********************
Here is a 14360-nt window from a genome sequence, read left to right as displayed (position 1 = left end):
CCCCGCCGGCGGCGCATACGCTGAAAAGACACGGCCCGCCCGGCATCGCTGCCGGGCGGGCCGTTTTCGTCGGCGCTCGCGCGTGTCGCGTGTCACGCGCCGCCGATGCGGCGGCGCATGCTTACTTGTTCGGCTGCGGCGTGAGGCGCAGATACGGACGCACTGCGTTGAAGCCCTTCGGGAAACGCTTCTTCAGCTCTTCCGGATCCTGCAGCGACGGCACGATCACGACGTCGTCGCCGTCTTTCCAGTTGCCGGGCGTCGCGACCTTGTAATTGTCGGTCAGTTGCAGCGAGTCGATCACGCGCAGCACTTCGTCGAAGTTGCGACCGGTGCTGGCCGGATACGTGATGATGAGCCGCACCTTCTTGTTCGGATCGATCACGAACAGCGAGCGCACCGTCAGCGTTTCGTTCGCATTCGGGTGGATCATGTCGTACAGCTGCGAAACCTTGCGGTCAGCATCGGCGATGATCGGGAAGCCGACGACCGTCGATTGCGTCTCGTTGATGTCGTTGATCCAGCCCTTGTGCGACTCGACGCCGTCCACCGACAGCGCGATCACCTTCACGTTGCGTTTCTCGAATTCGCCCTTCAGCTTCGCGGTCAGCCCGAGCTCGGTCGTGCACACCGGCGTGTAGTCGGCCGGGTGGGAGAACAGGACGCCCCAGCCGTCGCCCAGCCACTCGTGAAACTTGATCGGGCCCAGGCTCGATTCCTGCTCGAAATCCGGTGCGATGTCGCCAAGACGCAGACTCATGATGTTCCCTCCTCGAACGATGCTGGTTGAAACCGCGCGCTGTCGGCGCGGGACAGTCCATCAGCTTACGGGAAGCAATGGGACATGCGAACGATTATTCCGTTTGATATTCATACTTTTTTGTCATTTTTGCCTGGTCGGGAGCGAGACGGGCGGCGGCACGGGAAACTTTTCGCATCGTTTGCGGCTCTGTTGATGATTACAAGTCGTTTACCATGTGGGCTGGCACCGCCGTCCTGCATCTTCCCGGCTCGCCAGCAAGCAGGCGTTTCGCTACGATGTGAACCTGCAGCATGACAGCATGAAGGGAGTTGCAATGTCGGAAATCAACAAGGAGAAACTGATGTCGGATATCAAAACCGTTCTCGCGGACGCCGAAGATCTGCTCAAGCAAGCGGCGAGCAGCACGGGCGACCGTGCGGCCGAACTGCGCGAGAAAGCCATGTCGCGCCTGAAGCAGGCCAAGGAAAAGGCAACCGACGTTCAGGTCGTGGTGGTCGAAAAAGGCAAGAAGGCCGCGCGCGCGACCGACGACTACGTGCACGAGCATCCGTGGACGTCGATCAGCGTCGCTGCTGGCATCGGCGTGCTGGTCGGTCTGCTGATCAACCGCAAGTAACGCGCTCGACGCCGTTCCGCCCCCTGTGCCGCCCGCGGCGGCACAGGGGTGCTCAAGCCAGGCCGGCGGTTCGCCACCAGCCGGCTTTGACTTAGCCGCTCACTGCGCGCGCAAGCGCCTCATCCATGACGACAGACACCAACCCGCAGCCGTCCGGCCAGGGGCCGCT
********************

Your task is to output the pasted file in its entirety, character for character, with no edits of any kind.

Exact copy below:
Here is a 14360-nt window from a genome sequence, read left to right as displayed (position 1 = left end):
CCCCGCCGGCGGCGCATACGCTGAAAAGACACGGCCCGCCCGGCATCGCTGCCGGGCGGGCCGTTTTCGTCGGCGCTCGCGCGTGTCGCGTGTCACGCGCCGCCGATGCGGCGGCGCATGCTTACTTGTTCGGCTGCGGCGTGAGGCGCAGATACGGACGCACTGCGTTGAAGCCCTTCGGGAAACGCTTCTTCAGCTCTTCCGGATCCTGCAGCGACGGCACGATCACGACGTCGTCGCCGTCTTTCCAGTTGCCGGGCGTCGCGACCTTGTAATTGTCGGTCAGTTGCAGCGAGTCGATCACGCGCAGCACTTCGTCGAAGTTGCGACCGGTGCTGGCCGGATACGTGATGATGAGCCGCACCTTCTTGTTCGGATCGATCACGAACAGCGAGCGCACCGTCAGCGTTTCGTTCGCATTCGGGTGGATCATGTCGTACAGCTGCGAAACCTTGCGGTCAGCATCGGCGATGATCGGGAAGCCGACGACCGTCGATTGCGTCTCGTTGATGTCGTTGATCCAGCCCTTGTGCGACTCGACGCCGTCCACCGACAGCGCGATCACCTTCACGTTGCGTTTCTCGAATTCGCCCTTCAGCTTCGCGGTCAGCCCGAGCTCGGTCGTGCACACCGGCGTGTAGTCGGCCGGGTGGGAGAACAGGACGCCCCAGCCGTCGCCCAGCCACTCGTGAAACTTGATCGGGCCCAGGCTCGATTCCTGCTCGAAATCCGGTGCGATGTCGCCAAGACGCAGACTCATGATGTTCCCTCCTCGAACGATGCTGGTTGAAACCGCGCGCTGTCGGCGCGGGACAGTCCATCAGCTTACGGGAAGCAATGGGACATGCGAACGATTATTCCGTTTGATATTCATACTTTTTTGTCATTTTTGCCTGGTCGGGAGCGAGACGGGCGGCGGCACGGGAAACTTTTCGCATCGTTTGCGGCTCTGTTGATGATTACAAGTCGTTTACCATGTGGGCTGGCACCGCCGTCCTGCATCTTCCCGGCTCGCCAGCAAGCAGGCGTTTCGCTACGATGTGAACCTGCAGCATGACAGCATGAAGGGAGTTGCAATGTCGGAAATCAACAAGGAGAAACTGATGTCGGATATCAAAACCGTTCTCGCGGACGCCGAAGATCTGCTCAAGCAAGCGGCGAGCAGCACGGGCGACCGTGCGGCCGAACTGCGCGAGAAAGCCATGTCGCGCCTGAAGCAGGCCAAGGAAAAGGCAACCGACGTTCAGGTCGTGGTGGTCGAAAAAGGCAAGAAGGCCGCGCGCGCGACCGACGACTACGTGCACGAGCATCCGTGGACGTCGATCAGCGTCGCTGCTGGCATCGGCGTGCTGGTCGGTCTGCTGATCAACCGCAAGTAACGCGCTCGACGCCGTTCCGCCCCCTGTGCCGCCCGCGGCGGCACAGGGGTGCTCAAGCCAGGCCGGCGGTTCGCCACCAGCCGGCTTTGACTTAGCCGCTCACTGCGCGCGCAAGCGCCTCATCCATGACGACAGACACCAACCCGCAGCCGTCCGGCCAGGGGCCGCT